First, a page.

Bullyingand Ethical Dilemma
Bullyingand Ethical Dilemma
Socialworkers are primarily interested in enhancing human well being, helpmeet fundamental needs of every person, with special interest to theempowerment and needs of individuals who are susceptible, oppressedand living in desperate conditions. In their line of their duty,social workers encounter different challenges. The NationalAssociation of Social Workers (NASW) code of ethics is meant to guidesocial workers through their work particularly in their interactionwith clients. Even though, social workers may face ethical dilemmasin their work. Dealing with bullies and bullied children is one ofthe responsibilities of social workers. This essay examines theethical dilemma that may arise in bullying in relation to NASW.
Theethical code of conduct for social workers entails commitment toclients. The social workers’ fundamental responsibility is topromote the client’s well being. At times, the responsibility of asocial worker to the larger society and certain legalresponsibilities may exceed the loyalty owed to the client (NASW,N.D). As such, when dealing with a bully, and a social workerdiscovers that the bully is using and peddling drugs which are makingthem to be violent and bully others, reporting or channeling theclient to other professionals may become necessary. For instance, thesocial worker may seek the intervention of parents and the localauthorities as drug peddling and use is against the law. The socialworker according to this principle is also required to let the clientknow that his or her commitment to the client supersedes legalobligation. This situation in itself is a dilemma as the socialworkers intention and primary interest is to help the child bully tochange. Taking a decision such as reporting him to the authoritiesmay not in the end help the child, as they may end up facing juvenilejustice.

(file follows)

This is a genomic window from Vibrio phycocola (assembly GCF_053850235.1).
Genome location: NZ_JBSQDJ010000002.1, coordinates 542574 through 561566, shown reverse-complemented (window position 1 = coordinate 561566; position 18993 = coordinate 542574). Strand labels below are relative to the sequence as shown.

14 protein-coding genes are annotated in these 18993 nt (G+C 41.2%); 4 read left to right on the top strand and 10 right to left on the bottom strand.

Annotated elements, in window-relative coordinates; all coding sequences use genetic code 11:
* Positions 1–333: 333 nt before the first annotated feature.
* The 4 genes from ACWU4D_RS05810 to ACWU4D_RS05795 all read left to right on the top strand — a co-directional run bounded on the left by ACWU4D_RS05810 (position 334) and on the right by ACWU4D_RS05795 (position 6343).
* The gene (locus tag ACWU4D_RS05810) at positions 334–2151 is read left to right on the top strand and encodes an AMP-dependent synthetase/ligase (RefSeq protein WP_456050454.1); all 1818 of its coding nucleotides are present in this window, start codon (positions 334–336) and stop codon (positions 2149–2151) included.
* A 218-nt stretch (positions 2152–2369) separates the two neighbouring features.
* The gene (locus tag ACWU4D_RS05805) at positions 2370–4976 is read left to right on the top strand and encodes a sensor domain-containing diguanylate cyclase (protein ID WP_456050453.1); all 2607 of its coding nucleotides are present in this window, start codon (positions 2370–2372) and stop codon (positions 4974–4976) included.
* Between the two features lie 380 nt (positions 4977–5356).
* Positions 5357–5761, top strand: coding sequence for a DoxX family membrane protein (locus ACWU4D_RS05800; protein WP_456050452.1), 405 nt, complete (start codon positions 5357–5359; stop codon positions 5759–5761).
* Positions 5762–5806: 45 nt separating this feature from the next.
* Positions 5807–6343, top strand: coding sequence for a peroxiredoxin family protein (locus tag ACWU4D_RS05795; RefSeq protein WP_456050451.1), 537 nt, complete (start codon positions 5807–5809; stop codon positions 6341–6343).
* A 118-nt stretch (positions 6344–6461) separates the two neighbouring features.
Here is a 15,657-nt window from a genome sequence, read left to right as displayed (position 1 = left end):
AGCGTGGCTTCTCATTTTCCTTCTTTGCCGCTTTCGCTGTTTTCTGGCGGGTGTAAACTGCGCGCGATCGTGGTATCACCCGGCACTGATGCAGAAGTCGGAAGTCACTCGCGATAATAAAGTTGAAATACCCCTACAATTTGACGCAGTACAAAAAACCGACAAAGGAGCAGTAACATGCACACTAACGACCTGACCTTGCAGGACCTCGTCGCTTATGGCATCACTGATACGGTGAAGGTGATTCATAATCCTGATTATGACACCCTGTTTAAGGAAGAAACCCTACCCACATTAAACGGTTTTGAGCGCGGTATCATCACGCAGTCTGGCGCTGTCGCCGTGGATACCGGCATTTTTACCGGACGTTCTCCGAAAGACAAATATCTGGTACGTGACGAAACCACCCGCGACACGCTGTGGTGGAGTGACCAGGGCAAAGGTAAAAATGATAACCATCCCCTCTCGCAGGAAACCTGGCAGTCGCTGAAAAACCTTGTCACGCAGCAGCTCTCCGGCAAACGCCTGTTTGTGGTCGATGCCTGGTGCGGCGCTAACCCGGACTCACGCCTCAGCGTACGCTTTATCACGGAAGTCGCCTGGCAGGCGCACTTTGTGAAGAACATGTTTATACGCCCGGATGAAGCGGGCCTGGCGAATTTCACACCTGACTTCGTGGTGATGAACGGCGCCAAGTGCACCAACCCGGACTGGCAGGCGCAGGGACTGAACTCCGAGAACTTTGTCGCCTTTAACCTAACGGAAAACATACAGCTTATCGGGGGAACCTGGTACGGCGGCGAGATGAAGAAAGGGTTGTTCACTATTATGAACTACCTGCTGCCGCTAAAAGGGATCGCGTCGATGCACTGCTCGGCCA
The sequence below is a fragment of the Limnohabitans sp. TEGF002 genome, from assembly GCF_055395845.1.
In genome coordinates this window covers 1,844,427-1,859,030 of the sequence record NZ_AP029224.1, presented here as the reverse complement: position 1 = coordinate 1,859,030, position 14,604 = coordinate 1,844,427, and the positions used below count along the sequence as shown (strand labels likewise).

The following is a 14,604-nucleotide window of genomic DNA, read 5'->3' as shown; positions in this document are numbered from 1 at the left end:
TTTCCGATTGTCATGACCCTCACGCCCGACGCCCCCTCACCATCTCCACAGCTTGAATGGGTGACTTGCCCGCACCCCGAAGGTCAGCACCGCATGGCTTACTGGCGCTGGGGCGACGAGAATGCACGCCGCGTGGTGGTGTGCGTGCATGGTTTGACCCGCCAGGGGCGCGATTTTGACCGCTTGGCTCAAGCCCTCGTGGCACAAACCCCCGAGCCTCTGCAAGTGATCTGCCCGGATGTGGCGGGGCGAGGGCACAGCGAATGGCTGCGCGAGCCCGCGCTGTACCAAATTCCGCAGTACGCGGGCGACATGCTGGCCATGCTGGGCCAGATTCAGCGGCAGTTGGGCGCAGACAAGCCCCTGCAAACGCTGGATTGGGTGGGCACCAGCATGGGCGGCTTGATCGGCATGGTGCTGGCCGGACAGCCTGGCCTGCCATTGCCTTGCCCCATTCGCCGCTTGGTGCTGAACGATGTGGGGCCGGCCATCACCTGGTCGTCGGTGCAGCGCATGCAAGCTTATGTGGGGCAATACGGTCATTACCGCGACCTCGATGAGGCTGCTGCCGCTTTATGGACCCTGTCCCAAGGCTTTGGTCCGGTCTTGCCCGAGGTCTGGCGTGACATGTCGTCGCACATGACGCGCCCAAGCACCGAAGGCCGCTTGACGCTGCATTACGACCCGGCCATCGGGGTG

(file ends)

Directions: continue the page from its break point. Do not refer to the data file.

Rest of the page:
Similarly,commitment to client and the concept of privacy and confidentialityas emphasized by the NASW code of conduct may be at logger heads(Dulmus& Sowers, 2012).According to this principle, a social worker must respect the rightof privacy of the client. In addition, once a client sharesconfidential information, privacy should be applied. If the clientreveals that he has been peddling and using drugs the social workermay be in a dilemma whether to share this information or not.Observing privacy means not disclosing the information to anyonewithout the consent of the client as per the principle of privacy. Onthe other hand, the social worker’s commitment to the client inthis case supersedes the loyalty owed to the client. These twoprinciples create a dilemma for the social worker (Dulmus& Sowers, 2012). Whether or not to bleach the privacy code of ethics and tell theauthorities and the client’s parents. The commitment to the clientprinciple is also clear that, if the interest of the clientsupersedes that of the larger society or certain legal obligation,the social worker is responsible for decision making.
Dealingwith clients has never been easy for social workers. The code ofethics which is meant to guide social workers may also present a setof challenges, by creating an ethical dilemma. It’s upon the socialworker to weigh for options and even seek the intervention of theagency if faced with an ethical dilemma, to avoid making mistakes.
Dulmus,C. & Sowers, K. (2012). Socialwork fields of practice historical trends, professional issues, andfuture opportunities.Hoboken, N.J: John Wiley & Sons.
TheNational Association of Social Workers (NASW). (no date). Codeof Ethics.Retrievedhttp://www.sp2.upenn.edu/docs/resources/nasw_code_of_ethics.pdf(Accessed March 14, 2014)